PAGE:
Lacrimal Duct Repair

Dacryocystitis is inflammation of the lacrimal sac. This condition includes pain, redness, and swelling along the inner corner of the eye against the nose. This is the location of the lacrimal sac, which is part of the nasolacrimal duct (tear drainage system). This condition most commonly is present when there is obstruction in the tear drainage pathways or a stone in the lacrimal sac.

This condition is treated with oral or IV antibiotics, depending on the severity, sometimes with hospitalization. Incision and drainage of the abscess may be necessary. Surgical correction of the underlying abnormality, if present, is usually necessary once the infection has resolved. This would typically involve a procedure known as dacryocystorhinostomy (DCR).


Tears are made primarily by the lacrimal gland, which is anatomically located in the upper lateral aspect of the upper eyelid. With each blink, however, tears are drained from the eye through the tear drainage system, into the nose. There are normally two openings to the tear drainage system; one in the upper eyelid and one in the lower eyelid. These tiny orifices are situated along the margin of the eyelid, closest to the nose, and are known as puncta. The puncta lead to tiny ducts known as canaliculi which lead to the lacrimal sac, situated just along the inside corner of the eye, on the side of the bridge of the nose. Tears are carried from the lacrimal sac down the nasolacrimal duct into the nose. It is usually toward the bottom of the nasolacrimal duct that obstructions of this passageway occur.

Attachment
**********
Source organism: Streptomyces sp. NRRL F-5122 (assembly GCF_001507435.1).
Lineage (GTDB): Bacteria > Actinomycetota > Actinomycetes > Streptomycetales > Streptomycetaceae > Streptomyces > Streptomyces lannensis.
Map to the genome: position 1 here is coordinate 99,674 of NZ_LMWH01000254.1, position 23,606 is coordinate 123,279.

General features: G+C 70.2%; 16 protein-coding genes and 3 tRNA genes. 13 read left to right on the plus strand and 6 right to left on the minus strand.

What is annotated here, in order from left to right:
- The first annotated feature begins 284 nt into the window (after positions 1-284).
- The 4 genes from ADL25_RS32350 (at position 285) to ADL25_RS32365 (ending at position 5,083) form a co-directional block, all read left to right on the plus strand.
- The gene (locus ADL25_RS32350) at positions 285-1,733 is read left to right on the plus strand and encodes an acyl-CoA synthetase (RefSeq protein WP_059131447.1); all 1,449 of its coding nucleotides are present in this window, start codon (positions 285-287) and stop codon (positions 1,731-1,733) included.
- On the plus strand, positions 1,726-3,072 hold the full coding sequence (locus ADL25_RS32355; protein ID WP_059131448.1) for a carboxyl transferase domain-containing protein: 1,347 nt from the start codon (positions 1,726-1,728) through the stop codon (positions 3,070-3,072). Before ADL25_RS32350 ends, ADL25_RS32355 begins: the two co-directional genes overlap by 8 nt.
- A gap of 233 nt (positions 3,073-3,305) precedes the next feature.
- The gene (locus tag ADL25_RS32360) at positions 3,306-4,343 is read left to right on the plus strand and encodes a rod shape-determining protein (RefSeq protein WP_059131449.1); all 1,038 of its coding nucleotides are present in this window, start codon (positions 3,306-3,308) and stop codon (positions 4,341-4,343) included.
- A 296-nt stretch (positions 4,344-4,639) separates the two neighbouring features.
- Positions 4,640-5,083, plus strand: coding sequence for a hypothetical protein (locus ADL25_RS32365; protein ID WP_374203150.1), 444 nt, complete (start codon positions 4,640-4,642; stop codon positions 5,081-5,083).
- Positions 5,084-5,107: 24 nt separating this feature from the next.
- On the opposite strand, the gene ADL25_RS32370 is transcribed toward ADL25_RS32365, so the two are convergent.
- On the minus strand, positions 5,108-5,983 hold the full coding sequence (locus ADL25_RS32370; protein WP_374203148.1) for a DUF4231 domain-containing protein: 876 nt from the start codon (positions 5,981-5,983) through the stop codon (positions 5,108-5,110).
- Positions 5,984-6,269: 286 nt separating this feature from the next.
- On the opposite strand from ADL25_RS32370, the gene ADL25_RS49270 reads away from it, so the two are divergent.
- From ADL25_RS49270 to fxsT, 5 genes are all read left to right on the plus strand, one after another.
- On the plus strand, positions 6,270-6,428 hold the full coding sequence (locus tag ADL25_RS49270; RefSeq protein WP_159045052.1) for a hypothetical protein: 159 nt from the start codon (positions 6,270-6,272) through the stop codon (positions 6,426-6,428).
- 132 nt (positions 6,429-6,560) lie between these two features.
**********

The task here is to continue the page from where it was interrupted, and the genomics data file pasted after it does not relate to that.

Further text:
When an individual develops tearing due to acquired obstruction of the nasolacrimal (tear) duct, a DCR procedure is usually offered. However, diagnosis of the condition must be made first, and this usually requires one or more in-office tests by the ophthalmologist. This may include a dye disappearance test, whereby fluorescein dye is placed on the eye surface, and the disappearance between the two eyes compared. A second test for obstruction of the nasolacrimal duct might include irrigation of the tear drainage pathways. This non-painful test is completed by placing a small, blunt irrigating syringe just inside the initial opening of the tear duct, and irrigating fluid (water or saline) through the tear drainage system. If the nasolacrimal duct is determined to be relatively or completely obstructed, a DCR procedure is often appropriate.

®2013 All Rights Reserved.    Florida Lions Foundation for the Blind, Inc.